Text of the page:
Republicans back bill to change election rules — only for the upcoming Senate race
A Republican-backed bill to create a “jungle primary” that would box-out third party candidates in the next U.S. Senate race in Montana has advanced.
Senate Bill 566 would create a primary system in which the top two candidates who win the most votes advance to the general election, regardless of party. Right now, each party has separate primaries and advances a winner.
Sen. Greg Hertz, a Republican from Polson, said the bill aims to ensure the most popular candidate wins for a high profile office.
“These are six year terms and to me, if we’re going to send someone to Washington, D.C., they should have the majority support of our voters,” Hertz said.
Hertz called his bill a test run as it includes a sunset date in 2025.
The bill would take effect ahead of the 2024 campaign, when U.S. Sen. Jon Tester is up for reelection. Tester is the last remaining statewide elected Democrat and his bid to hold office is expected to be highly competitive.
In 2012, Tester faced both a Republican and Libertarian candidate. Rep. Hertz highlighted that election saying Tester won with less than 50% of the vote.
Senate Minority Leader Pat Flowers pointed out that in 2022, U.S. Congressman Ryan Zinke also won with less than 50% of the vote due to a third-party candidate, but the bill won’t address U.S. House races. Flowers said it’s obvious the bill is targeted at Tester.
“Let’s not kid ourselves, this is just brazen partisanship targeting a single race. This isn’t fair, this isn’t what Montanans want, they don’t want one party rule,” Flowers said.
The Montana Libertarian Party said in a statement that they oppose the bill, calling it an unabashed attempt to eliminate Libertarian access to the ballot. Libertarians tend to pull votes from Republican candidates.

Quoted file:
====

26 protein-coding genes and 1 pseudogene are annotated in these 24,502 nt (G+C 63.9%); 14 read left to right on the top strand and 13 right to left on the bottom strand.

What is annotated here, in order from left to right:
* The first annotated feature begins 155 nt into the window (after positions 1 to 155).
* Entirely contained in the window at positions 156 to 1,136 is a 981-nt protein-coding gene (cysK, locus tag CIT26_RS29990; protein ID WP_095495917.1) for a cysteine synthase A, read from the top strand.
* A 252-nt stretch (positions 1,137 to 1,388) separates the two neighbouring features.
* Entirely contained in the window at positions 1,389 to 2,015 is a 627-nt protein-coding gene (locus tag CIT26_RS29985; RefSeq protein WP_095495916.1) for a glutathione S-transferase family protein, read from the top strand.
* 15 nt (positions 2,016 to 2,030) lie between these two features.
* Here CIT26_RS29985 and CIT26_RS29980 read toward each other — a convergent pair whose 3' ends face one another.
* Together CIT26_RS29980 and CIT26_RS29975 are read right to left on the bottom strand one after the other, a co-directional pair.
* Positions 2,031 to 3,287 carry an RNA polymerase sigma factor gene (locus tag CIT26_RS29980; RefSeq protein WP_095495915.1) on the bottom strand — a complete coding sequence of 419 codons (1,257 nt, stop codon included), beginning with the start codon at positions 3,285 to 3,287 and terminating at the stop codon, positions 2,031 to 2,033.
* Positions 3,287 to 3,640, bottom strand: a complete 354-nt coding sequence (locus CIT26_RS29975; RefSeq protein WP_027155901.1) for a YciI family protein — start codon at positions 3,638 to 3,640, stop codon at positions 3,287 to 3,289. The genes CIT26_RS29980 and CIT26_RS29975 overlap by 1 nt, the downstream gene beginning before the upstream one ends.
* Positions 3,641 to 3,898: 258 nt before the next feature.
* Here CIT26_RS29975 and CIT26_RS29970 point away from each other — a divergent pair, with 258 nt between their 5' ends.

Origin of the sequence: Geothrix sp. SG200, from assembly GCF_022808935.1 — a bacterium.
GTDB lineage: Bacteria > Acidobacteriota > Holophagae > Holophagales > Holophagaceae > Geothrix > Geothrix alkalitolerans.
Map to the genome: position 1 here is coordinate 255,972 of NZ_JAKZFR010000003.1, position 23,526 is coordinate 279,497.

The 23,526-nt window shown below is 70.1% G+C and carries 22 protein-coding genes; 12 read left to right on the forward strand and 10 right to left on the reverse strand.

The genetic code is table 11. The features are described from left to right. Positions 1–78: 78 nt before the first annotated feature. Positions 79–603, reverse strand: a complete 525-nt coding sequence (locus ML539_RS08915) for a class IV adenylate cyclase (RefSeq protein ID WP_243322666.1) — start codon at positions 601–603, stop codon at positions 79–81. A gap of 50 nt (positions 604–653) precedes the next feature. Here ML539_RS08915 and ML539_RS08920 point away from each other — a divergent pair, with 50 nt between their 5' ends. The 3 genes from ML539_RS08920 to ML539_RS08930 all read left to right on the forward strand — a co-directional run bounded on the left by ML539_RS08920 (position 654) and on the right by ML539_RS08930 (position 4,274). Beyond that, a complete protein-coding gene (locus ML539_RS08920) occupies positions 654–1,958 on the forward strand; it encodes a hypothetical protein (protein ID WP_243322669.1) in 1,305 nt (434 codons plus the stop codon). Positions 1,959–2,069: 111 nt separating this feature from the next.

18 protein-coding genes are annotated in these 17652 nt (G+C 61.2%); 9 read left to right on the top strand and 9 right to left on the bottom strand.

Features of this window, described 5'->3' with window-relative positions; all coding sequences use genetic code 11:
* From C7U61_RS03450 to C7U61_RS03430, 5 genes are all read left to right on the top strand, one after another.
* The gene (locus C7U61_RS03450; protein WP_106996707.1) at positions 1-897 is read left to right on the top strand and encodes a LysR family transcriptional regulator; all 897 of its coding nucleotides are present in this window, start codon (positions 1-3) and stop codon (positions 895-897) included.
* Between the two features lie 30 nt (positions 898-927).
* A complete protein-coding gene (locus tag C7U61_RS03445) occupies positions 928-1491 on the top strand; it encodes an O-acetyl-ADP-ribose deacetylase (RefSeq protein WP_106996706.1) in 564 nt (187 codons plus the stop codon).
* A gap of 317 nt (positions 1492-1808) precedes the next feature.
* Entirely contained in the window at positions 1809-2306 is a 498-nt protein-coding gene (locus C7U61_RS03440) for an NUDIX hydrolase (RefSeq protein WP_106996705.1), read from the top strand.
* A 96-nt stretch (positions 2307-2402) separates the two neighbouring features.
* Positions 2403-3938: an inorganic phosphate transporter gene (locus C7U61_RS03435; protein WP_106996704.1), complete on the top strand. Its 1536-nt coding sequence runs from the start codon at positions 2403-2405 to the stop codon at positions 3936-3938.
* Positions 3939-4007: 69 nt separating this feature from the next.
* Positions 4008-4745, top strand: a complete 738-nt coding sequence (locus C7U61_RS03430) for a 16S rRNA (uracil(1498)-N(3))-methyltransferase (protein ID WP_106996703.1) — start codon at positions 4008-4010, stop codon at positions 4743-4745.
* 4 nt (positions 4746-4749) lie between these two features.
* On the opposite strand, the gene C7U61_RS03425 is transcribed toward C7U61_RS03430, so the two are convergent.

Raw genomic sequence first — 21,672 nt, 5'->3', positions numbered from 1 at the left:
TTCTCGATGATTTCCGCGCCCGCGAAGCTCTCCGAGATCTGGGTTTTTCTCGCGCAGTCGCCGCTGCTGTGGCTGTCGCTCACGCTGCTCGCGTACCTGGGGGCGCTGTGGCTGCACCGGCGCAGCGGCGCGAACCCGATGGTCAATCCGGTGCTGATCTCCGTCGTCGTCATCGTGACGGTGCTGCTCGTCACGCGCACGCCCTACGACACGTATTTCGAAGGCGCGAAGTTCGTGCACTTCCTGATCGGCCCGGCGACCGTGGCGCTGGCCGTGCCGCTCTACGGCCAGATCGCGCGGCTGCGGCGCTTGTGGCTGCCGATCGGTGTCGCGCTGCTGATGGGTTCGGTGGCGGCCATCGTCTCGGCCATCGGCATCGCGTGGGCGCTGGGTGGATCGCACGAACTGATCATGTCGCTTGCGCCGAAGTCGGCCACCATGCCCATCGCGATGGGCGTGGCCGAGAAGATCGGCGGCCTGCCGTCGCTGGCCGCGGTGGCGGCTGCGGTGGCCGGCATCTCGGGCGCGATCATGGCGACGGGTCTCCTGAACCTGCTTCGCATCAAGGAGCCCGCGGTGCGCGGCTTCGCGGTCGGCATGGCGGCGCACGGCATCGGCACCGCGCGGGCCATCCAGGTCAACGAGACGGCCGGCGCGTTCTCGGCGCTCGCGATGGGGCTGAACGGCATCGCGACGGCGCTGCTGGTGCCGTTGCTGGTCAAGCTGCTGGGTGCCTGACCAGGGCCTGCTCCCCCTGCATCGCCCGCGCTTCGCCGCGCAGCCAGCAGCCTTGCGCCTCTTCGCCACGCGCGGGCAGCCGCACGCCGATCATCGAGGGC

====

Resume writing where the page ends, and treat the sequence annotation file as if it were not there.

Senate Bill 566 has passed out of the Senate 27-23 and will now move onto the House for consideration.
A bill forcing groups to post a bond when requesting a judge temporarily block hunting or trapping regulations has been vetoed by Gov. Greg Gianforte. Much of the state Capitol complex will transfer hands from the executive branch to state lawmakers in July. Gov. Greg Gianforte allowed that policy to become law, but didn’t sign it.
Montana Gov. Greg Gianforte has removed $23 million in infrastructure projects passed by the state Legislature, claiming the projects weren’t thoroughly vetted.
Lake County commissioners delayed a decision Thursday about whether to stop county law-enforcement work on the Flathead Reservation. The delay comes as the county waits for a court to weigh in.
A state judge has temporarily blocked new restrictive abortion policies from going into effect while their constitutionality can be hashed out in court. Montana Public Radio’s Shaylee Ragar was in the courtroom and joined Austin Amestoy to break down what happened.
Montana’s attorney general joined 50 other attorneys general from around the country in a lawsuit against a communications company accused of facilitating billions of spam robocalls.